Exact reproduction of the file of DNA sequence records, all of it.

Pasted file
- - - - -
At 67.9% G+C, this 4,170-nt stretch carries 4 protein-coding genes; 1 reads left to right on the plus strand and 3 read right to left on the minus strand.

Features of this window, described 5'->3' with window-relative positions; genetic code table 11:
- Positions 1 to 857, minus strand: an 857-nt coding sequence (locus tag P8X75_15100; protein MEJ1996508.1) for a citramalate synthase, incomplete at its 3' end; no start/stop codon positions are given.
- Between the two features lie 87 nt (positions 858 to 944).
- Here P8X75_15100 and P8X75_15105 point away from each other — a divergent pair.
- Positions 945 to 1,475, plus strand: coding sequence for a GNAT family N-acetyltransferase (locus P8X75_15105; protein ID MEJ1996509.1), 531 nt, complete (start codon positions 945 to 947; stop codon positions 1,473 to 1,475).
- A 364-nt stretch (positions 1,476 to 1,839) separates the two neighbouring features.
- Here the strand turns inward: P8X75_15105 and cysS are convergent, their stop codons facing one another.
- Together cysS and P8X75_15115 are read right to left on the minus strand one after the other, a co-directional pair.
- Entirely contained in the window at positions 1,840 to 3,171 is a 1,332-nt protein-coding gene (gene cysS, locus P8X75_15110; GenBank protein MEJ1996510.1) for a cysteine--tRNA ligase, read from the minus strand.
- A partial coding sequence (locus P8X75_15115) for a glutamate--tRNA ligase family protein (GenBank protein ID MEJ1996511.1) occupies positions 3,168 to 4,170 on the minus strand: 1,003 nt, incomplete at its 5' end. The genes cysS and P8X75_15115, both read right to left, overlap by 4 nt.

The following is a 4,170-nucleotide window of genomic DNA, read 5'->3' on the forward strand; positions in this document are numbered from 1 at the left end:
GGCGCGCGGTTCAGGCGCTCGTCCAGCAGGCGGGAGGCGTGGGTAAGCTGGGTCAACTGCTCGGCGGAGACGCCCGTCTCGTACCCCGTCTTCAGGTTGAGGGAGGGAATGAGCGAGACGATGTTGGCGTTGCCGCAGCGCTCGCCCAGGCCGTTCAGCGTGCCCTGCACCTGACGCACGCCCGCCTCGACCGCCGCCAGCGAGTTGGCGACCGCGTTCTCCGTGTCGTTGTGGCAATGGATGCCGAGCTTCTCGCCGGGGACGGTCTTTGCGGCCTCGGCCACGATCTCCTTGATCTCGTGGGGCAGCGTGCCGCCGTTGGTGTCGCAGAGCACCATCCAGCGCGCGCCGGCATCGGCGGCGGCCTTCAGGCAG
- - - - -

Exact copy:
At 67.9% G+C, this 4,170-nt stretch carries 4 protein-coding genes; 1 reads left to right on the plus strand and 3 read right to left on the minus strand.

Features of this window, described 5'->3' with window-relative positions; genetic code table 11:
- Positions 1 to 857, minus strand: an 857-nt coding sequence (locus tag P8X75_15100; protein MEJ1996508.1) for a citramalate synthase, incomplete at its 3' end; no start/stop codon positions are given.
- Between the two features lie 87 nt (positions 858 to 944).
- Here P8X75_15100 and P8X75_15105 point away from each other — a divergent pair.
- Positions 945 to 1,475, plus strand: coding sequence for a GNAT family N-acetyltransferase (locus P8X75_15105; protein ID MEJ1996509.1), 531 nt, complete (start codon positions 945 to 947; stop codon positions 1,473 to 1,475).
- A 364-nt stretch (positions 1,476 to 1,839) separates the two neighbouring features.
- Here the strand turns inward: P8X75_15105 and cysS are convergent, their stop codons facing one another.
- Together cysS and P8X75_15115 are read right to left on the minus strand one after the other, a co-directional pair.
- Entirely contained in the window at positions 1,840 to 3,171 is a 1,332-nt protein-coding gene (gene cysS, locus P8X75_15110; GenBank protein MEJ1996510.1) for a cysteine--tRNA ligase, read from the minus strand.
- A partial coding sequence (locus P8X75_15115) for a glutamate--tRNA ligase family protein (GenBank protein ID MEJ1996511.1) occupies positions 3,168 to 4,170 on the minus strand: 1,003 nt, incomplete at its 5' end. The genes cysS and P8X75_15115, both read right to left, overlap by 4 nt.

The following is a 4,170-nucleotide window of genomic DNA, read 5'->3' on the forward strand; positions in this document are numbered from 1 at the left end:
GGCGCGCGGTTCAGGCGCTCGTCCAGCAGGCGGGAGGCGTGGGTAAGCTGGGTCAACTGCTCGGCGGAGACGCCCGTCTCGTACCCCGTCTTCAGGTTGAGGGAGGGAATGAGCGAGACGATGTTGGCGTTGCCGCAGCGCTCGCCCAGGCCGTTCAGCGTGCCCTGCACCTGACGCACGCCCGCCTCGACCGCCGCCAGCGAGTTGGCGACCGCGTTCTCCGTGTCGTTGTGGCAATGGATGCCGAGCTTCTCGCCGGGGACGGTCTTTGCGGCCTCGGCCACGATCTCCTTGATCTCGTGGGGCAGCGTGCCGCCGTTGGTGTCGCAGAGCACCATCCAGCGCGCGCCGGCATCGGCGGCGGCCTTCAGGCAG